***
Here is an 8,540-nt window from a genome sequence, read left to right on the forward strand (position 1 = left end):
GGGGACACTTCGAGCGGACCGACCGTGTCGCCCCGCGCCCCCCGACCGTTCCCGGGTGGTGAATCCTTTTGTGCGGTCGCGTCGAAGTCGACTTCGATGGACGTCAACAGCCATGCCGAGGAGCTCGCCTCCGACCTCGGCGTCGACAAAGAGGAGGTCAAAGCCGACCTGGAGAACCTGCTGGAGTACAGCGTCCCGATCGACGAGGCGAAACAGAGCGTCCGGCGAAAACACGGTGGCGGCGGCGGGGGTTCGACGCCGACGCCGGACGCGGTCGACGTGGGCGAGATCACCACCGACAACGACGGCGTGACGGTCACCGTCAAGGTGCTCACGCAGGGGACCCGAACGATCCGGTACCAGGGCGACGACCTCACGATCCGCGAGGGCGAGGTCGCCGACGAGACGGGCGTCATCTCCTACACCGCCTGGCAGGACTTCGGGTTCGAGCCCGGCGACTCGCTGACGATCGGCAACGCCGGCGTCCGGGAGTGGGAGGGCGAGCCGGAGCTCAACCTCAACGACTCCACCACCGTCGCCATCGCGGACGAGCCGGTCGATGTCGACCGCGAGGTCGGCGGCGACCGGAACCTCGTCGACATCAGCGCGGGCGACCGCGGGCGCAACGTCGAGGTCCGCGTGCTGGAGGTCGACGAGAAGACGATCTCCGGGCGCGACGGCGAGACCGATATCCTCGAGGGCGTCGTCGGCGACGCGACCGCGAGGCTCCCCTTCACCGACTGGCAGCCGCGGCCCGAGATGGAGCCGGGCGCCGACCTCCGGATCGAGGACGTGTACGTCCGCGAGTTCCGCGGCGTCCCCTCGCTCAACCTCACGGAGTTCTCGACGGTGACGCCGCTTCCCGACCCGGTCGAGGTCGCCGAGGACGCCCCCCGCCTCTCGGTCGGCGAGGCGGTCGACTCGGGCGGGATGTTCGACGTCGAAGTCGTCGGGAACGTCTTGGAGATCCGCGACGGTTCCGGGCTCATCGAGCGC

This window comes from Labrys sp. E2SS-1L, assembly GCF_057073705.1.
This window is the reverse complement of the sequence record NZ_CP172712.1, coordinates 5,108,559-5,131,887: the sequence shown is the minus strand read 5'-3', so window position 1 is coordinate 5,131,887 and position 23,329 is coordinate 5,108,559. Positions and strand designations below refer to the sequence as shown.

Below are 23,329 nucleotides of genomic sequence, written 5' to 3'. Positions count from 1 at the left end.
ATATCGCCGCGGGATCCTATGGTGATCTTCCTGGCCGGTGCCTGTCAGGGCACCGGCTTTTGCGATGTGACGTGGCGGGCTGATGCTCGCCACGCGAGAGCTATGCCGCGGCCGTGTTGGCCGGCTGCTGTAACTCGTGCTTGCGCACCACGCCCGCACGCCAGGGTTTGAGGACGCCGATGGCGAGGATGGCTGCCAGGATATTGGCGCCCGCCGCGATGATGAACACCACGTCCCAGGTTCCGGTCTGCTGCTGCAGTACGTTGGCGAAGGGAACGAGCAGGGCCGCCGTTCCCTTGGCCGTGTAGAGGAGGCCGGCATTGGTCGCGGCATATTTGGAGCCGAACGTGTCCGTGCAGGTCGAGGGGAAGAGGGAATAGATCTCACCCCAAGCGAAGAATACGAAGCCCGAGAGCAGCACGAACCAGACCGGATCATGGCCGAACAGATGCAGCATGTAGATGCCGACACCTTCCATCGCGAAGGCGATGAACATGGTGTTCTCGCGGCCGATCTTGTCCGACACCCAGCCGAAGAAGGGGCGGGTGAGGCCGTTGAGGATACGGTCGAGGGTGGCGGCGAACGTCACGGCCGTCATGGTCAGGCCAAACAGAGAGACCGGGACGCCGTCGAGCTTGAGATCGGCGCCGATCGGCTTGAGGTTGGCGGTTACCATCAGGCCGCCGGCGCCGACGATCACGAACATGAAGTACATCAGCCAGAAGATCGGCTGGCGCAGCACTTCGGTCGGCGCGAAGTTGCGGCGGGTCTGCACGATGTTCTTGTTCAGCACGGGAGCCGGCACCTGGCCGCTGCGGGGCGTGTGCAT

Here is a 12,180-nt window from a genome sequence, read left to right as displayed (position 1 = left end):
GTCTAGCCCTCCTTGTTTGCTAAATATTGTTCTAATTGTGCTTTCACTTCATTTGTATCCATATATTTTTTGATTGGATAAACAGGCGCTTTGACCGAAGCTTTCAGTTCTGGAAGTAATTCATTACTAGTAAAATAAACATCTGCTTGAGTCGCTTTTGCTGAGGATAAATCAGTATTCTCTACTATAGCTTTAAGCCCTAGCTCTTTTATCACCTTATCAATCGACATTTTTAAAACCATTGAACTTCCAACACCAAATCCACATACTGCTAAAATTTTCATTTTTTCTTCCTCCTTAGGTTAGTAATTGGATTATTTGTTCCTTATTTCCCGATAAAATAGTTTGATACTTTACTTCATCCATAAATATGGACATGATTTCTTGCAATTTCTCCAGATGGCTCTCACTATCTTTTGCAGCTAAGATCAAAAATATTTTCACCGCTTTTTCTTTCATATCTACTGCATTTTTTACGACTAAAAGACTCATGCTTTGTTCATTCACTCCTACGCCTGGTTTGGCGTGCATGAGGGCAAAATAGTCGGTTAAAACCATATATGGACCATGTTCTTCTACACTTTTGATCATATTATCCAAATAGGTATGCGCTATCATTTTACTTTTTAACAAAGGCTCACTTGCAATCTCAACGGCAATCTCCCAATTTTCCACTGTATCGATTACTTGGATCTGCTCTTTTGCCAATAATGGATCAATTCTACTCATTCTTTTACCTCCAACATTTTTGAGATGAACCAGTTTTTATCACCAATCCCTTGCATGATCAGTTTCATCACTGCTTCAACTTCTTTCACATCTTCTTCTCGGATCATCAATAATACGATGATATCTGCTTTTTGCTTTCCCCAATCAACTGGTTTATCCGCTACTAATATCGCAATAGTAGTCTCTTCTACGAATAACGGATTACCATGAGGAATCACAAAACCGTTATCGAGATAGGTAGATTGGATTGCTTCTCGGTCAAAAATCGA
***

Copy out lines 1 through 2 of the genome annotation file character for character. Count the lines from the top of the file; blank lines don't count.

Here is an 8,540-nt window from a genome sequence, read left to right on the forward strand (position 1 = left end):
GGGGACACTTCGAGCGGACCGACCGTGTCGCCCCGCGCCCCCCGACCGTTCCCGGGTGGTGAATCCTTTTGTGCGGTCGCGTCGAAGTCGACTTCGATGGACGTCAACAGCCATGCCGAGGAGCTCGCCTCCGACCTCGGCGTCGACAAAGAGGAGGTCAAAGCCGACCTGGAGAACCTGCTGGAGTACAGCGTCCCGATCGACGAGGCGAAACAGAGCGTCCGGCGAAAACACGGTGGCGGCGGCGGGGGTTCGACGCCGACGCCGGACGCGGTCGACGTGGGCGAGATCACCACCGACAACGACGGCGTGACGGTCACCGTCAAGGTGCTCACGCAGGGGACCCGAACGATCCGGTACCAGGGCGACGACCTCACGATCCGCGAGGGCGAGGTCGCCGACGAGACGGGCGTCATCTCCTACACCGCCTGGCAGGACTTCGGGTTCGAGCCCGGCGACTCGCTGACGATCGGCAACGCCGGCGTCCGGGAGTGGGAGGGCGAGCCGGAGCTCAACCTCAACGACTCCACCACCGTCGCCATCGCGGACGAGCCGGTCGATGTCGACCGCGAGGTCGGCGGCGACCGGAACCTCGTCGACATCAGCGCGGGCGACCGCGGGCGCAACGTCGAGGTCCGCGTGCTGGAGGTCGACGAGAAGACGATCTCCGGGCGCGACGGCGAGACCGATATCCTCGAGGGCGTCGTCGGCGACGCGACCGCGAGGCTCCCCTTCACCGACTGGCAGCCGCGGCCCGAGATGGAGCCGGGCGCCGACCTCCGGATCGAGGACGTGTACGTCCGCGAGTTCCGCGGCGTCCCCTCGCTCAACCTCACGGAGTTCTCGACGGTGACGCCGCTTCCCGACCCGGTCGAGGTCGCCGAGGACGCCCCCCGCCTCTCGGTCGGCGAGGCGGTCGACTCGGGCGGGATGTTCGACGTCGAAGTCGTCGGGAACGTCTTGGAGATCCGCGACGGTTCCGGGCTCATCGAGCGC